This was a hugely influential album, and echoes of it can be heard today in bands like Ruins, Korekyojin and Forever Einstein. It's also an album to treasure for Fred Frith's brilliant guitar work, which is not always this prominently featured. It's an essential document of RIO colliding with post punk noise, with extremely enjoyable results - as it says on the label: PLAY IT LOUD! Highly recommended.

Review by Sean Trane
3 stars 3.5 stars really!!!

At the very end of Aksak Maboul, Fred Frith (and his Henry Cow cohort Chris Cutler) will retain their Belgian connections and start the Honeymoon Killers, but in the meantime, the guitarist will start Massacre with the then-new bass wizard Bill Laswell and rather unknown drummer Maher for a one shot album recorded after on their short tour supporting their mentor. This Massacre project was a bit the result of a demand of Blegvad for a support group. Whether this was effectively a one-shot from the start or it turned out to be so for almost two decades remains a mystery to this writer, but the fact is that Massacre's only album, Killing Time was alone in the store's stocks for quite a while.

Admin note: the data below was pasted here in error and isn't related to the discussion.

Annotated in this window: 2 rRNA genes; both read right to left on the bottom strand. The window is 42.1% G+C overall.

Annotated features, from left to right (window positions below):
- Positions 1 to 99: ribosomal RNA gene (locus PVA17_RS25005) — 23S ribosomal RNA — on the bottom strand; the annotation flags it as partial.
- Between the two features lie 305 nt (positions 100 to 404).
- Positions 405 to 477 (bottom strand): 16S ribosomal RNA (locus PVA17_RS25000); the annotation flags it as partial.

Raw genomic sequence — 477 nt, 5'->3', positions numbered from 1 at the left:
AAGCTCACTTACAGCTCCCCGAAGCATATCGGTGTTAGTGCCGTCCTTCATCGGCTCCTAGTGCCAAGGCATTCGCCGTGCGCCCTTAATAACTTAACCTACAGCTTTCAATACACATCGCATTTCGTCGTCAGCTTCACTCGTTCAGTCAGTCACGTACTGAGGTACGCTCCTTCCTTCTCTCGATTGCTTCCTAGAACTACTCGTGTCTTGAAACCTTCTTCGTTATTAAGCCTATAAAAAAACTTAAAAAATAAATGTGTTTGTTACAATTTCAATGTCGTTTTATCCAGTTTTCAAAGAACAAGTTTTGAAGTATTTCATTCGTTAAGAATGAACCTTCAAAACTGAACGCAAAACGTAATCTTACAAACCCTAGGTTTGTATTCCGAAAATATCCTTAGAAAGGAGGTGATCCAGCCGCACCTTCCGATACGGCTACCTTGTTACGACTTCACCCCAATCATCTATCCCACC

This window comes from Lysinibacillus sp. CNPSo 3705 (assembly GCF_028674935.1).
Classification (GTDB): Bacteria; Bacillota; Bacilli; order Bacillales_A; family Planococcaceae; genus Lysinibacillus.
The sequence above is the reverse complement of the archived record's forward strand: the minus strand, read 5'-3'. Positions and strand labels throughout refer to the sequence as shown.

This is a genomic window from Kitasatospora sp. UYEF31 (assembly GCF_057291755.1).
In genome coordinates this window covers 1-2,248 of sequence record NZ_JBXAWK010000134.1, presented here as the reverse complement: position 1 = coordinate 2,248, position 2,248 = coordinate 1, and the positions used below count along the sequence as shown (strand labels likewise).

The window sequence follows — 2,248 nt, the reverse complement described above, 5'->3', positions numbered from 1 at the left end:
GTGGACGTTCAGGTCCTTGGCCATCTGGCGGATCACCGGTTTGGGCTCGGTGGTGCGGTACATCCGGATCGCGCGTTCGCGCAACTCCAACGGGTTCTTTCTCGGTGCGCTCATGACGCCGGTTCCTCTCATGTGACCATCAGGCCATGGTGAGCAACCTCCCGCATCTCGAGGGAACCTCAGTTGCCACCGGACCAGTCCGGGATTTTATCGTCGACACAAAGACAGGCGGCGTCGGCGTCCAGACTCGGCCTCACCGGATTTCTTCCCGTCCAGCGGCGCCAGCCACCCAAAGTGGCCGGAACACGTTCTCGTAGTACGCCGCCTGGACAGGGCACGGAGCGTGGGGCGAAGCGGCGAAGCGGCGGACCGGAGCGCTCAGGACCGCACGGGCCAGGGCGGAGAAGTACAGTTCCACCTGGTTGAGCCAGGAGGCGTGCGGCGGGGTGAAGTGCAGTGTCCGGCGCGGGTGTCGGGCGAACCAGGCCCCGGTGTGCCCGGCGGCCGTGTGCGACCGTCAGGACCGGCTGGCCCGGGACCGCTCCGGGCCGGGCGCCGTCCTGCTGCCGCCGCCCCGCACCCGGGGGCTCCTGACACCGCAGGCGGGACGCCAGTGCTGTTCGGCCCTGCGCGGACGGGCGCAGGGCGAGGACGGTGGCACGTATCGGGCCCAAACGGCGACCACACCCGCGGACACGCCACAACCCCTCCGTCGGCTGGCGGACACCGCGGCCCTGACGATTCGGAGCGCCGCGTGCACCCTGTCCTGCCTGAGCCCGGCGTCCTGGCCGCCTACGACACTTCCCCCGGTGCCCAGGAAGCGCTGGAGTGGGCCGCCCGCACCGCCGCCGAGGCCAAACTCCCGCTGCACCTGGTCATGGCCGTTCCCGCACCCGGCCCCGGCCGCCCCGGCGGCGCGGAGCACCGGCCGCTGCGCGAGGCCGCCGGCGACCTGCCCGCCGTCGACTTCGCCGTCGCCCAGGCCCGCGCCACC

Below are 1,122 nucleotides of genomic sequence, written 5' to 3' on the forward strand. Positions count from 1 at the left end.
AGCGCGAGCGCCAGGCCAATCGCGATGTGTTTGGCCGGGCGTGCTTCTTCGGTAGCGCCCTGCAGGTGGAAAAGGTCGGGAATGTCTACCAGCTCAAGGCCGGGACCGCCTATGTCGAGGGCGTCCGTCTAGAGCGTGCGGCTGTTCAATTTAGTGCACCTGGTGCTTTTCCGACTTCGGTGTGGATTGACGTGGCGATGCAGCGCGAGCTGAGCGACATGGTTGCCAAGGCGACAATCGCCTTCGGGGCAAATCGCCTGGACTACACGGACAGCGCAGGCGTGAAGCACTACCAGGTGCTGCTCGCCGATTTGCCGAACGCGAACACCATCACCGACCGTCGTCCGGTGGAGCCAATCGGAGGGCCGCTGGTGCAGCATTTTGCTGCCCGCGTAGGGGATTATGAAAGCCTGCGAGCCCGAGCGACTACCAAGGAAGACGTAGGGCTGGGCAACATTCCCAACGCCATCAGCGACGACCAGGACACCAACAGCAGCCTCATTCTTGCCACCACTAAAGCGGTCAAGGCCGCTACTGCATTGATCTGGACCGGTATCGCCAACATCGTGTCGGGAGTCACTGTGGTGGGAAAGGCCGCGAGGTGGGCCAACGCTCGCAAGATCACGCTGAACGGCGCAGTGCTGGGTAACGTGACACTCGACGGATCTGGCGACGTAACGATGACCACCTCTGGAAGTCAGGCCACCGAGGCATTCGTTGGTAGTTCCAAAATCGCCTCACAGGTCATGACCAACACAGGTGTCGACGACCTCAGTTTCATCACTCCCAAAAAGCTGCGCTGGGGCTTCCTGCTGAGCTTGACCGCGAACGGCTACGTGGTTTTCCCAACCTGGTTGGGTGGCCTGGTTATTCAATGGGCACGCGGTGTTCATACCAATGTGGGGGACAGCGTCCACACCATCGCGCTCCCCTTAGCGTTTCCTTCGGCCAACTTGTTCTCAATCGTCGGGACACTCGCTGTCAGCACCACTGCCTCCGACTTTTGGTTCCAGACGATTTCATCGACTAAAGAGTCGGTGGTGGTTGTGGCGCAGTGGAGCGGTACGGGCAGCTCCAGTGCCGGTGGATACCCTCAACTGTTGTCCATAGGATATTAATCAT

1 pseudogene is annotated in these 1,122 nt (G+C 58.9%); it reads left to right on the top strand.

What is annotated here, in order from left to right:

Ultra technical is the first word that comes to mind when listening to Massacre, along with dissonant, un-melodic, overly complex, self-centered and many more. Indeed these words do not sound that positive, but they must be also accompanied with a bunch of others such as stunning, groundbreaking, virtuoso, adventurous, bold etc.. Of course, Killing Time is not for beginners or even novices, but rather for confirmed progheads that know they will be able to digest more or less quickly. This almost completely instrumental (just a few vocalizing) guitar trio's album is full of fairly short tracks (except for As Is) outlining their tightness as a group, which may appear a little strange at first, but very few moments are improvised, the vast majority being written. Contrarily to what could be expected from an instrumental trio, there are no one-man solos and very few accompanied solos and when there are, they generally come from Cutler and remain short and avoid any kind of indulgence or complacency. Even at their most accessible (the title track for example), Massacre remains quite difficult for those not used to dissonance and constantly changing rhythms.